Friday, May 7, 2010

Horse-trading begins amid messy UK election results

David Cameron, whose Conservative party is leading in UK election results, may have the upper hand. But no one party emerged with enough seats to form a government. 

By Ben Quinn, Correspondent / May 7, 2010

Following a chaotic general election result, political horse-trading aimed at cobbling together Britain’s first coalition government for decades has begun.

The political landscape is a mess after no one party emerged with enough seats to form a majority in Parliament.

The ball, however, appears to be in the court of David Cameron, the British Conservative leader whose party won the most votes but fell short of the majority that only a few months ago was considered to be within his grasp.

Nick Clegg, whose centrist Liberal Democrats failed to shatter the Labour and Tory duopoly on power, said this morning that the Conservatives had the first right to seek to govern after winning the biggest mandate in terms of votes and seats.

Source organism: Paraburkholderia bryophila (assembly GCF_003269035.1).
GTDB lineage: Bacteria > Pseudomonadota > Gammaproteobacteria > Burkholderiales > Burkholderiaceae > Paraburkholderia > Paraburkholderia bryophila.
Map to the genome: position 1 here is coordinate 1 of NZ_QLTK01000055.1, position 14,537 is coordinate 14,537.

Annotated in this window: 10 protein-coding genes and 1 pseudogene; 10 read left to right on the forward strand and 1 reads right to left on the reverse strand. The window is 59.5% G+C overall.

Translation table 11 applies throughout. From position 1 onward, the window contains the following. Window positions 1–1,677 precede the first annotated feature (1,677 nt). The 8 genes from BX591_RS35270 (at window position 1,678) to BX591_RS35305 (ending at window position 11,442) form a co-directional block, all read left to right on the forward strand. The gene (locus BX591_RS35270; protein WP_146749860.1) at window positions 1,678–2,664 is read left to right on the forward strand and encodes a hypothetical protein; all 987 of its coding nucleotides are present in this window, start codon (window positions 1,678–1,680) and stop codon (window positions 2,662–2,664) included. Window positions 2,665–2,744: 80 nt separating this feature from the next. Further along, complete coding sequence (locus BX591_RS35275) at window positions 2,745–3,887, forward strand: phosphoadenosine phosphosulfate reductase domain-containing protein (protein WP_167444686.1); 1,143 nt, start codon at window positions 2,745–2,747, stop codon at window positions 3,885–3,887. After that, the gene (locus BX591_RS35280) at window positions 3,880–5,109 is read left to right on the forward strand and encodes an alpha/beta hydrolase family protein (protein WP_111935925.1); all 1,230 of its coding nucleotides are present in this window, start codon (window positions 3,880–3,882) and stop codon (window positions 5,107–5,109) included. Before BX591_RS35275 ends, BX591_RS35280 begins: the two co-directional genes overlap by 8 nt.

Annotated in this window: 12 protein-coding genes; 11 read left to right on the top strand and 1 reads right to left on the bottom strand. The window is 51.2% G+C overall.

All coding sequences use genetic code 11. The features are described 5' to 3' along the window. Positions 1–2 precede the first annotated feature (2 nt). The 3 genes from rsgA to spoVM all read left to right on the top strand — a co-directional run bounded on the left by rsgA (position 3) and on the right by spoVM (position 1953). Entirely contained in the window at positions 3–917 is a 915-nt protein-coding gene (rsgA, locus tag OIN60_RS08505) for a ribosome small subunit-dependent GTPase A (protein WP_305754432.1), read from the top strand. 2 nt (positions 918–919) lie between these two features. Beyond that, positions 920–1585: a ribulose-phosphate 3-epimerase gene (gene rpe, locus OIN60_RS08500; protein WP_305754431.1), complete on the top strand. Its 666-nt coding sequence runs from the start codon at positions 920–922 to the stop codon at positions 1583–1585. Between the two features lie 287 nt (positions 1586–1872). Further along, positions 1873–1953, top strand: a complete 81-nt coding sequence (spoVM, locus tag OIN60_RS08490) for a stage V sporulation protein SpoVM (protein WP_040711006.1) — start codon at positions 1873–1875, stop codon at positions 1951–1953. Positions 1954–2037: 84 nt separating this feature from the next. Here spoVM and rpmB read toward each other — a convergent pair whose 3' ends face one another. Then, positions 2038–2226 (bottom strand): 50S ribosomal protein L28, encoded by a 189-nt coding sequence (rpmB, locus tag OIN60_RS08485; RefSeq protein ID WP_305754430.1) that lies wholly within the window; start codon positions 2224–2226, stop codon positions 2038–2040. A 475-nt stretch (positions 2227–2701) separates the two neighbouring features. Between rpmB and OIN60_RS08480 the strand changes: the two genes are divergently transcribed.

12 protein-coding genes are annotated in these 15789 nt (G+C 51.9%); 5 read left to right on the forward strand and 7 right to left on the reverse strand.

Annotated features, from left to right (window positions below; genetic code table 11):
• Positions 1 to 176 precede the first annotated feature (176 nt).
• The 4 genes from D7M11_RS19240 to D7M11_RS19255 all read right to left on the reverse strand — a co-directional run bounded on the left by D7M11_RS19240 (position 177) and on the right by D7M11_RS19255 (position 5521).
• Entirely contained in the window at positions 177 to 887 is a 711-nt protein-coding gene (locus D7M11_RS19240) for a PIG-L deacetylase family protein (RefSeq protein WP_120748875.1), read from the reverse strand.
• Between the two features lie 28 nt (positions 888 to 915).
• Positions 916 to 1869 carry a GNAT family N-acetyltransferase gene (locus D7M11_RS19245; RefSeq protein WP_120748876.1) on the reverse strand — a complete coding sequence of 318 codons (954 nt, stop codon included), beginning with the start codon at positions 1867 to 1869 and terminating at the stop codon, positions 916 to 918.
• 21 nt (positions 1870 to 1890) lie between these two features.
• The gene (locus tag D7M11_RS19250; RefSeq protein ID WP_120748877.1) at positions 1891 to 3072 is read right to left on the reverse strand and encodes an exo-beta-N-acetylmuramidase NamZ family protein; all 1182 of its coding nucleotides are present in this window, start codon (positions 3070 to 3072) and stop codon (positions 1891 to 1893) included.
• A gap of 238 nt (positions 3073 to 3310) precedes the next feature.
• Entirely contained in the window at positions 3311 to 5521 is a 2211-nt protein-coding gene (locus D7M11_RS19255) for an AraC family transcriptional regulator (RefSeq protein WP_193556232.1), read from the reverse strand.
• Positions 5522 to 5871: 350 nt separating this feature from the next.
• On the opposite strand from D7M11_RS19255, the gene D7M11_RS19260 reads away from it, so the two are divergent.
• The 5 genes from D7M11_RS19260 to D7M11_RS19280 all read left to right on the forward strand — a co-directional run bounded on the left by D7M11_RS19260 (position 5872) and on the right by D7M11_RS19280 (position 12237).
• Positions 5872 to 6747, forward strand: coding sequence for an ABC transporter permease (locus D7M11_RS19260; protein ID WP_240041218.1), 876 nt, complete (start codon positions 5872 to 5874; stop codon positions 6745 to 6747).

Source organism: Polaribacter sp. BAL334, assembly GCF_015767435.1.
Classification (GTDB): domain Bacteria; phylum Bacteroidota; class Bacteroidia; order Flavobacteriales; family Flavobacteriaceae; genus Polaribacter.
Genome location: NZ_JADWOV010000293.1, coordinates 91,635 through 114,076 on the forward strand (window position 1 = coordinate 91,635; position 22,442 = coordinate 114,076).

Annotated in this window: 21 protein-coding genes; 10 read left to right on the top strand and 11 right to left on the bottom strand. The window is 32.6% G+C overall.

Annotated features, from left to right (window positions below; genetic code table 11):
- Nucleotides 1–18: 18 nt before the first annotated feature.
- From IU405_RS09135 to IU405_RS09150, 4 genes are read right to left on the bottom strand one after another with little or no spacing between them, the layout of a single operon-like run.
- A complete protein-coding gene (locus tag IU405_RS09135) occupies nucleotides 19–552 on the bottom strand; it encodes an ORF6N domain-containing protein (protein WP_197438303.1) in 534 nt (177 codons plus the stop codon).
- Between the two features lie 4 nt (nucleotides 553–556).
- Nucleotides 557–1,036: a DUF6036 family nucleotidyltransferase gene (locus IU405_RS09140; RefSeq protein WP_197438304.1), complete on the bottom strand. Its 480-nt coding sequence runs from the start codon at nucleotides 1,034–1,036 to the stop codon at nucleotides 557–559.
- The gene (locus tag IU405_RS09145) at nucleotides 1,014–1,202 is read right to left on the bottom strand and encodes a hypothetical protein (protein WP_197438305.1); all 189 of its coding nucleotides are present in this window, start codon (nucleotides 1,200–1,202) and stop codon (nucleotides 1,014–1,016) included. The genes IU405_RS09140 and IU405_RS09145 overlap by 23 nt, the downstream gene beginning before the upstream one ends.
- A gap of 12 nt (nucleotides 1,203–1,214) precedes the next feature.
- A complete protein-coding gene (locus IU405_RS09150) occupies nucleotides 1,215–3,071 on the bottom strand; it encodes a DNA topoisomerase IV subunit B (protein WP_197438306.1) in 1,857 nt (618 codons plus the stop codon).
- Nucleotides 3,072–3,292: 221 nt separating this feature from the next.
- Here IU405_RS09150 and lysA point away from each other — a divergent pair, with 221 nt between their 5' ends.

"I think it is now for the Conservative Party to prove that it is capable of seeking to govern in the national interest," he said on the steps of his party headquarters in London today after the party lost a small number of seats rather than making its much anticipated breakthrough.

Before potentially approaching Mr. Clegg’s party for support, however, the Tories may seek to woo Northern Ireland’s Democratic Unionist Party.

The counting of votes around Britain is still ongoing, but on the basis of projections the Tories will end up with 306 seats out of Britain’s 650-seat Parliament. Allied with the Democratic Unionists' eight seats, the party would still not have a majority.

Nevertheless, the Conservatives may claim a moral victory and seek to rule Britain as a minority government – daring other parties to risk the public’s wrath by voting it down in Parliament at a time of grave economic challenges....

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